Kiko Argüello has never answered the many questions that have been put to him for decades about his conception of the Church, the Sacrament of Holy Orders and the Holy Eucharist.  The price to pay for his defense of marriage and the family cannot be the abandonment and obscuring of truths which belong to the deposit of the Faith, like the existence of the one redeeming truth, which the Catholic Church [alone] holds, or the fact that the Mass is not a festive banquet, but the bloodless renewal of the Sacrifice of the Cross.  Furthermore, the alternative to the abstention of the bishops cannot be the reinterpretation of Christianity on the part of a charismatic and anti-institutional movement.

The faith is integral and total or it is not. To be heretics it is not necessary to deny all the dogmas, but it is enough to deny tenaciously only one, even if it is the minimum truth of the faith or Catholic morality. Whoever rejects even one dogma, rejects them all, and must be considered heretical, as they believe or disbelieve, not because of the revealing authority of God, but on the basis of their own reason: what he calls faith is in reality his opinion and he has no authority to expect that his own personal opinion must be followed by others.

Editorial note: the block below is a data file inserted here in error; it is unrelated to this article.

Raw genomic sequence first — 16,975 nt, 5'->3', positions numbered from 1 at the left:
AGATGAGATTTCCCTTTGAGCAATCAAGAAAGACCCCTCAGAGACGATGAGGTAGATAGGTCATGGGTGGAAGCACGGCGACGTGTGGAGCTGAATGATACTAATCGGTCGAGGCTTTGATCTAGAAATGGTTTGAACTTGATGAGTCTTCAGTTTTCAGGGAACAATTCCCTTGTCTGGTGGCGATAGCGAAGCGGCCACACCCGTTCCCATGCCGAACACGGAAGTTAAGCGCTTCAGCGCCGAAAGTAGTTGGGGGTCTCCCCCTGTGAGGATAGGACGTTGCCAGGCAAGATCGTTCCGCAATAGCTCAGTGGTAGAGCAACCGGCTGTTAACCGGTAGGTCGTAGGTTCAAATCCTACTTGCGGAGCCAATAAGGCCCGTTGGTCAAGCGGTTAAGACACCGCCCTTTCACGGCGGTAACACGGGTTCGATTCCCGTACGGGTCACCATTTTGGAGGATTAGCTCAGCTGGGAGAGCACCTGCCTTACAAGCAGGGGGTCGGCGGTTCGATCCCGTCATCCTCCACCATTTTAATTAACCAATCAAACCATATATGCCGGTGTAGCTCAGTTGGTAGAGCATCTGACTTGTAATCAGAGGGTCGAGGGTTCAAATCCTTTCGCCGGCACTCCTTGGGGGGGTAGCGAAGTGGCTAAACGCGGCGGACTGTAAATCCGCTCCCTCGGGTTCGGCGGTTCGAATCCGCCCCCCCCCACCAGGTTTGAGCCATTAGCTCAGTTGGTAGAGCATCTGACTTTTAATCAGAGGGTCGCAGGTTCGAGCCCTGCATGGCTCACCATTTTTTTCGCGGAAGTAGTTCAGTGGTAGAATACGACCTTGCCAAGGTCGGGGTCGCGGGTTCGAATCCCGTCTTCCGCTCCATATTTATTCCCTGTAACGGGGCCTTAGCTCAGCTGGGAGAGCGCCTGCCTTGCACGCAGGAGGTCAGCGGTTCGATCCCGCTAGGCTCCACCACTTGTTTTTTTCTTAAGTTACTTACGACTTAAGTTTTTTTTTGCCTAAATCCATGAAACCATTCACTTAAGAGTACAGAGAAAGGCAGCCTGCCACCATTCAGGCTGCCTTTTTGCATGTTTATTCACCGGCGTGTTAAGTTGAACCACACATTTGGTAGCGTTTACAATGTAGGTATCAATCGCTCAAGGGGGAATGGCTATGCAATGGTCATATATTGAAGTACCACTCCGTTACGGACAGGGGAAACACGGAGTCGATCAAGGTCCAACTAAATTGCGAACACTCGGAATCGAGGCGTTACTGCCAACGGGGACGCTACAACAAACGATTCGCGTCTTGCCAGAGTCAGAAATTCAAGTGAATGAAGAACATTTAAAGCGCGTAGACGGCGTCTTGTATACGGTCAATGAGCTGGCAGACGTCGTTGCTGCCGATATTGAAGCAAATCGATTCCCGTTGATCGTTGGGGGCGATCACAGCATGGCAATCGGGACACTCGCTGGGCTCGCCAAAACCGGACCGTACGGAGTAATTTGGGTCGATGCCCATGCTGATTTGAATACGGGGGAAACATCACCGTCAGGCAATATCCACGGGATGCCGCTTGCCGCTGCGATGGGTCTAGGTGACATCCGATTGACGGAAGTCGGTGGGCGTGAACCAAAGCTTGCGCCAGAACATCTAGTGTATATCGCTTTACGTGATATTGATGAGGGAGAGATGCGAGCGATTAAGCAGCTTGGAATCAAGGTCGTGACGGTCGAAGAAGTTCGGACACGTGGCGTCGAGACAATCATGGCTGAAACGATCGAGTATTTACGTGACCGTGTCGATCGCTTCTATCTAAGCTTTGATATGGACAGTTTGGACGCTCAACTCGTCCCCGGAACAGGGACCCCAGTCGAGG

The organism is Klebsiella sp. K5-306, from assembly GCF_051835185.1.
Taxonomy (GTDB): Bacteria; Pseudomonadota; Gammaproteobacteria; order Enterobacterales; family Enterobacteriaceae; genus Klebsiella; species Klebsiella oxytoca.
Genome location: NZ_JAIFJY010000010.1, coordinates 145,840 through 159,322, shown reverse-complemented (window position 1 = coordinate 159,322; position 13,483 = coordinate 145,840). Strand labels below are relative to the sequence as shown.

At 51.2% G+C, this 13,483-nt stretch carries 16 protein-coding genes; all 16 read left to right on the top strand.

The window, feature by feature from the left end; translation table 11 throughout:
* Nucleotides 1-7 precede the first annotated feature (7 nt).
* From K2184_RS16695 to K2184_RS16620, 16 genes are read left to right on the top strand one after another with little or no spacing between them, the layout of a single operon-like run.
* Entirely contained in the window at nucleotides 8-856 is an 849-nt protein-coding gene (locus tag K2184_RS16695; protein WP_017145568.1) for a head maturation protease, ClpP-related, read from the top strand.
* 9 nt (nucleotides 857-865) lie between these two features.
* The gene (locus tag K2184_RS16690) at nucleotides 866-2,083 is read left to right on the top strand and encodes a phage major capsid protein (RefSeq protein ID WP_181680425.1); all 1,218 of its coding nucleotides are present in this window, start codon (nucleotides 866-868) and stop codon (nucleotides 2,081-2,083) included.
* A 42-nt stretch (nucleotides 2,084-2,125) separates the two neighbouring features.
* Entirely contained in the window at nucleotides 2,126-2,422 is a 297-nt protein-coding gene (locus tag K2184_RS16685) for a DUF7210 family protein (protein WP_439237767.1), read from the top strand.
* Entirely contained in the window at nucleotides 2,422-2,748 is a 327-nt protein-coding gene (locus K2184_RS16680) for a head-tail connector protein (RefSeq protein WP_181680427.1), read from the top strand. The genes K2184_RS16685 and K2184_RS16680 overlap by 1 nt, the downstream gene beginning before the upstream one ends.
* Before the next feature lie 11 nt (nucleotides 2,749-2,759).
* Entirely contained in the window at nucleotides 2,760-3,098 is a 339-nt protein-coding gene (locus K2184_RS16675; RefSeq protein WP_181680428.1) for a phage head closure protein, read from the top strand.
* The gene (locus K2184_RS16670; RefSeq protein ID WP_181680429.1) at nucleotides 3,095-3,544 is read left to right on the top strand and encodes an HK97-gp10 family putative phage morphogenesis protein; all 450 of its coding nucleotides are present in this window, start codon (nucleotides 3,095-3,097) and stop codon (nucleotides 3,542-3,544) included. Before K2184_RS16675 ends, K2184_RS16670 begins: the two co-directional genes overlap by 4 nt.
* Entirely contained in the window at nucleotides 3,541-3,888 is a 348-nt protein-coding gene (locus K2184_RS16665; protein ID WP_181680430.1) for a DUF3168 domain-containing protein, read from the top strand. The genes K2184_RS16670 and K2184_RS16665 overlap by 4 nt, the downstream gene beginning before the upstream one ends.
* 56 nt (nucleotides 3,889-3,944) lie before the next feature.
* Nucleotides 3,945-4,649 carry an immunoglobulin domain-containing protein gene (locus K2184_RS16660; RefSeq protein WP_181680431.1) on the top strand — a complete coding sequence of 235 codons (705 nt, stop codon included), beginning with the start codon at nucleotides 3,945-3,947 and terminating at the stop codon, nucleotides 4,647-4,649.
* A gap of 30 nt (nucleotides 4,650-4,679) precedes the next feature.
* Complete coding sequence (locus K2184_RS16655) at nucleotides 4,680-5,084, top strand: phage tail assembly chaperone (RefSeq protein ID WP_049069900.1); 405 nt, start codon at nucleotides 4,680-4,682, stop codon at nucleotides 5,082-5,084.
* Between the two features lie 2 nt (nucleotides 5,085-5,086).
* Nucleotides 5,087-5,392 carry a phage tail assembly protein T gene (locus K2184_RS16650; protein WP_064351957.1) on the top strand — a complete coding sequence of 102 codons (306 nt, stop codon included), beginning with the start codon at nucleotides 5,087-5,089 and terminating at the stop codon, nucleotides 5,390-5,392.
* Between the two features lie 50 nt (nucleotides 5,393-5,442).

The enthusiasm for the assembly of June 20th will pass, but enormous religious and moral problems are gathering on the horizon. To face them, it is not the piazza that is important, but the faith; it is not the strength of numbers or of the media, but the integrity of doctrine; it is not the ability to form a coalition, but the coherence of choices.  Only this can move Heaven and without the intervention of He Who can do anything, every battle is lost. 

{A Rorate translation by Francesca Romana}